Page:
Enterprise Java

# Neo4j: Cypher – Deleting duplicate nodes

I had a problem on a graph I was working on recently where I’d managed to create duplicate nodes because I hadn’t applied any unique constraints.

I wanted to remove the duplicates, and came across Jimmy Ruts’ excellent post which shows some ways to do this.

Let’s first create a graph with some duplicate nodes to play with:

```UNWIND range(0, 100) AS id
CREATE (p1:Person {id: toInteger(rand() * id)})
MERGE (p2:Person {id: toInteger(rand() * id)})
MERGE (p3:Person {id: toInteger(rand() * id)})
MERGE (p4:Person {id: toInteger(rand() * id)})
CREATE (p1)-[:KNOWS]->(p2)
CREATE (p1)-[:KNOWS]->(p3)
CREATE (p1)-[:KNOWS]->(p4)

Added 173 labels, created 173 nodes, set 173 properties, created 5829 relationships, completed after 408 ms.```

How do we find the duplicate nodes?

```MATCH (p:Person)
WITH p.id as id, collect(p) AS nodes
WHERE size(nodes) >  1
RETURN [ n in nodes | n.id] AS ids, size(nodes)
ORDER BY size(nodes) DESC
LIMIT 10

╒══════════════════════╤═════════════╕
│"ids"                 │"size(nodes)"│
╞══════════════════════╪═════════════╡
│[1,1,1,1,1,1,1,1]     │8            │
├──────────────────────┼─────────────┤
│[0,0,0,0,0,0,0,0]     │8            │
├──────────────────────┼─────────────┤
│[17,17,17,17,17,17,17]│7            │
├──────────────────────┼─────────────┤
│[4,4,4,4,4,4,4]       │7            │
├──────────────────────┼─────────────┤
│[2,2,2,2,2,2]         │6            │
├──────────────────────┼─────────────┤
│[5,5,5,5,5,5]         │6            │
├──────────────────────┼─────────────┤
│[19,19,19,19,19,19]   │6            │
├──────────────────────┼─────────────┤
│[11,11,11,11,11]      │5            │
├──────────────────────┼─────────────┤
│[25,25,25,25,25]      │5            │
├──────────────────────┼─────────────┤
│[43,43,43,43,43]      │5            │
└──────────────────────┴─────────────┘```

Let’s zoom in on all the people with ‘id:1’ and work out how many relationships they have. Our plan is keep the node that has the most connections and get rid of the others.

```MATCH (p:Person)
WITH p.id as id, collect(p) AS nodes
WHERE size(nodes) >  1
WITH nodes ORDER BY size(nodes) DESC
LIMIT 1
UNWIND nodes AS n
RETURN n.id, id(n) AS internalId, size((n)--()) AS rels
ORDER BY rels DESC

╒══════╤════════════╤══════╕
│"n.id"│"internalId"│"rels"│
╞══════╪════════════╪══════╡
│1     │175         │1284  │
├──────┼────────────┼──────┤
│1     │184         │721   │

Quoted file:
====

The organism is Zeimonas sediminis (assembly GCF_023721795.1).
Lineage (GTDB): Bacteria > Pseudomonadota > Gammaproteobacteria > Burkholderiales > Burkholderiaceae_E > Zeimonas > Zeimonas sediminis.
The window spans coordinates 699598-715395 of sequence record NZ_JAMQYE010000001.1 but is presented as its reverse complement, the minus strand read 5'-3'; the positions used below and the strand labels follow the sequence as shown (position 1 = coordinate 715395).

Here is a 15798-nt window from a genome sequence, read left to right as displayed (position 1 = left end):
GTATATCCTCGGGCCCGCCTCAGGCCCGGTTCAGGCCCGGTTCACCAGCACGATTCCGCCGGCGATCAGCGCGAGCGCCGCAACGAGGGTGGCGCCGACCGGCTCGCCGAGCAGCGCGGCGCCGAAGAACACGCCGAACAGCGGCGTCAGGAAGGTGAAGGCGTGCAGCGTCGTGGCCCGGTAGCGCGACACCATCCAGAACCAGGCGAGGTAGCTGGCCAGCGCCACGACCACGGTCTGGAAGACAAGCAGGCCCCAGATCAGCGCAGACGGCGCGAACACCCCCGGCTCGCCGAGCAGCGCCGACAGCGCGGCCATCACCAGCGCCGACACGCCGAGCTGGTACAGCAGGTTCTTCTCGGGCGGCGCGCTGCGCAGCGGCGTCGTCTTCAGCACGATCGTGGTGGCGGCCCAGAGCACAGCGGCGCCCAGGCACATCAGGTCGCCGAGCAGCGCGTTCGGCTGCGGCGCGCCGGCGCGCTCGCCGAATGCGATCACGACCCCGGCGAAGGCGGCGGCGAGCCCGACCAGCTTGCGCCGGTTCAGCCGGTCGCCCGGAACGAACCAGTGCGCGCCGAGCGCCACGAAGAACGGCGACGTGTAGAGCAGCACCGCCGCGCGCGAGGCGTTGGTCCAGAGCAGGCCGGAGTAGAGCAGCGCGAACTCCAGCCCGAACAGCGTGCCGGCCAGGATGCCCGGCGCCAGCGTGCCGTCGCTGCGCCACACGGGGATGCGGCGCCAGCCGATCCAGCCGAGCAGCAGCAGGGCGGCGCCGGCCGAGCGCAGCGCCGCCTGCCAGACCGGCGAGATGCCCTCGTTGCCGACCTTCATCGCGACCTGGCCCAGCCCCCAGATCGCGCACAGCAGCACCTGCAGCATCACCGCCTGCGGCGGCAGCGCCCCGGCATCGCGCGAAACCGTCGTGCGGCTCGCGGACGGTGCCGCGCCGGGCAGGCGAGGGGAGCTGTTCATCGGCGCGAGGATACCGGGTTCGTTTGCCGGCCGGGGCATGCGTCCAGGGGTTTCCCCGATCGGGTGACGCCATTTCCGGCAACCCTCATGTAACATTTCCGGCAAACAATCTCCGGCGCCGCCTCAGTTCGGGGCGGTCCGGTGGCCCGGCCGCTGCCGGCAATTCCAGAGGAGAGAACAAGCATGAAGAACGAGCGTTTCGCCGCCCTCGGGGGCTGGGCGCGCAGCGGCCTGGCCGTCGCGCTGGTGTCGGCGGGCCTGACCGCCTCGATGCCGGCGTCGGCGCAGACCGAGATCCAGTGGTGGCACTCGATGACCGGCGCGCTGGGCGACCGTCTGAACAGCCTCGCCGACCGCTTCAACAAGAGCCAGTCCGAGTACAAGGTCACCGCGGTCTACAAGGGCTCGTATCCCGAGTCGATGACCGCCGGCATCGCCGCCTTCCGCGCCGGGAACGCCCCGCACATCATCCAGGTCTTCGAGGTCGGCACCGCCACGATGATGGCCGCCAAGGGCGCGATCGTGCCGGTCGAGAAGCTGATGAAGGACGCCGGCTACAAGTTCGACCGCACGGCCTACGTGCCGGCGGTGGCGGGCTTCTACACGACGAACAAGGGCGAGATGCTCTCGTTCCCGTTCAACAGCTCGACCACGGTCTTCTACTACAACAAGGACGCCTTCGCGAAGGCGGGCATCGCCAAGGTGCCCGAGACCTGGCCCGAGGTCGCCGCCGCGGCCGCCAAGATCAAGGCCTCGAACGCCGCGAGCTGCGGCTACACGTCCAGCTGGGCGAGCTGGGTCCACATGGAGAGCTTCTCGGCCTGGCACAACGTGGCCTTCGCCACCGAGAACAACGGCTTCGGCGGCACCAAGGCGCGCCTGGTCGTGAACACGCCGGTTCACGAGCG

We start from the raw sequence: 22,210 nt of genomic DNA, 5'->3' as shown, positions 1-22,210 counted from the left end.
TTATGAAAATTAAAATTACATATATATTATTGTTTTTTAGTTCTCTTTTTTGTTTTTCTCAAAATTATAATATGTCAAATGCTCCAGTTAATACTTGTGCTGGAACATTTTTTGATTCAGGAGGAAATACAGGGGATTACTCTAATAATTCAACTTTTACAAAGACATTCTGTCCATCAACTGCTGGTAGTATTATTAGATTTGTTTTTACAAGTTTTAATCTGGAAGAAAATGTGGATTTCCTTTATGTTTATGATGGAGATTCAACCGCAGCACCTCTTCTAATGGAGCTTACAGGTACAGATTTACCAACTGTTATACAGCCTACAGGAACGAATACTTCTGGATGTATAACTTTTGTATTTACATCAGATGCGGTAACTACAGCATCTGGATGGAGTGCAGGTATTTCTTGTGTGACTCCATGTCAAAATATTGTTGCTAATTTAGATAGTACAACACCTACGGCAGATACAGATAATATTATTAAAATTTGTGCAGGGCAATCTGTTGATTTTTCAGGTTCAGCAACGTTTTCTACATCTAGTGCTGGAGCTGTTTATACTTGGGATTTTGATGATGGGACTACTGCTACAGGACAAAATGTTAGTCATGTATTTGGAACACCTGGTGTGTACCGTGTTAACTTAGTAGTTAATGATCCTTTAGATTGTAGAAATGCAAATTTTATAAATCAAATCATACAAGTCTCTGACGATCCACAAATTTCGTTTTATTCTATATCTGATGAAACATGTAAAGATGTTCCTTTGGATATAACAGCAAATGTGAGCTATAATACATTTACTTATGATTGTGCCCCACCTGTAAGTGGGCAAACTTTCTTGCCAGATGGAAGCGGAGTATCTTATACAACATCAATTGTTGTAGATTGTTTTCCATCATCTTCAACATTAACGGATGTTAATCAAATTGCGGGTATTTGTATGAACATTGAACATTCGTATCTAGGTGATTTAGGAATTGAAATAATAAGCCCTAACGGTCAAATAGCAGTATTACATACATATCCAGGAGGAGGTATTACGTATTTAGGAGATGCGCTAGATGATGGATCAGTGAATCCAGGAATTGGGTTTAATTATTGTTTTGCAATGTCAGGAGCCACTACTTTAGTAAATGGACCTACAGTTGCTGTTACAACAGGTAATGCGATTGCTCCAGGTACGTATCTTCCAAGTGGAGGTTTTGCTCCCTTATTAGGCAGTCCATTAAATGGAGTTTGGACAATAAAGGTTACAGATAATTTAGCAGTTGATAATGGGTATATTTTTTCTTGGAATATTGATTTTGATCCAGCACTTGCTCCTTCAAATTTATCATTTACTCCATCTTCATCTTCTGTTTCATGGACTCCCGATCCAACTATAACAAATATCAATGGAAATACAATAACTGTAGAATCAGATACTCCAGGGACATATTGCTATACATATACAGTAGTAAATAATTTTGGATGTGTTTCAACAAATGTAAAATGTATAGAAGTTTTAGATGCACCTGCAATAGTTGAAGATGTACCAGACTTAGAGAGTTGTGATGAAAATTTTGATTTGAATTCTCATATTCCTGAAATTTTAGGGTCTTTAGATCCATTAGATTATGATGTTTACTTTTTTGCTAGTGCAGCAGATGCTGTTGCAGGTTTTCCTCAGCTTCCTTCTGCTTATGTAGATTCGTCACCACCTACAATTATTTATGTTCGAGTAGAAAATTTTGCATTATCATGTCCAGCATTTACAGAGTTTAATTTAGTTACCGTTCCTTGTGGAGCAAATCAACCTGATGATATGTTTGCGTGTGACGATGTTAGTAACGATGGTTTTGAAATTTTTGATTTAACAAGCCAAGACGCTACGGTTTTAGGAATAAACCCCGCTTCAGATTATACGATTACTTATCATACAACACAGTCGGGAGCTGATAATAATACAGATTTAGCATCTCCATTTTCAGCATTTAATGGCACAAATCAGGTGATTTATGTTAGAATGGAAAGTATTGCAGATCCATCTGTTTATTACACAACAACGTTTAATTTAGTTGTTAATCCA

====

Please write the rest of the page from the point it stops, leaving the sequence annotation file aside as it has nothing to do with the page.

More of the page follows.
├──────┼────────────┼──────┤
│1     │180         │580   │
├──────┼────────────┼──────┤
│1     │2           │391   │
├──────┼────────────┼──────┤
│1     │195         │361   │
├──────┼────────────┼──────┤
│1     │199         │352   │
├──────┼────────────┼──────┤
│1     │302         │5     │
├──────┼────────────┼──────┤
│1     │306         │1     │
└──────┴────────────┴──────┘```

So in this example we want to keep the node that has 210 relationships and delete the rest.

To make things easy we need the node with the highest cardinality to be first or last in our list. We can ensure that’s the case by ordering the nodes before we group them.

```MATCH (p:Person)
WITH p
ORDER BY p.id, size((p)--()) DESC
WITH p.id as id, collect(p) AS nodes
WHERE size(nodes) >  1
RETURN [ n in nodes | {id: n.id,rels: size((n)--()) } ] AS ids, size(nodes)
ORDER BY size(nodes) DESC
LIMIT 10

╒══════════════════════════════════════════════════════════════════════╤═════════════╕
│"ids"                                                                 │"size(nodes)"│
╞══════════════════════════════════════════════════════════════════════╪═════════════╡
│[{"id":1,"rels":1284},{"id":1,"rels":721},{"id":1,"rels":580},{"id":1,│8            │
│"rels":391},{"id":1,"rels":361},{"id":1,"rels":352},{"id":1,"rels":5},│             │
│{"id":1,"rels":1}]                                                    │             │
├──────────────────────────────────────────────────────────────────────┼─────────────┤
│[{"id":0,"rels":2064},{"id":0,"rels":2059},{"id":0,"rels":1297},{"id":│8            │
│0,"rels":1124},{"id":0,"rels":995},{"id":0,"rels":928},{"id":0,"rels":│             │
│730},{"id":0,"rels":702}]                                             │             │
├──────────────────────────────────────────────────────────────────────┼─────────────┤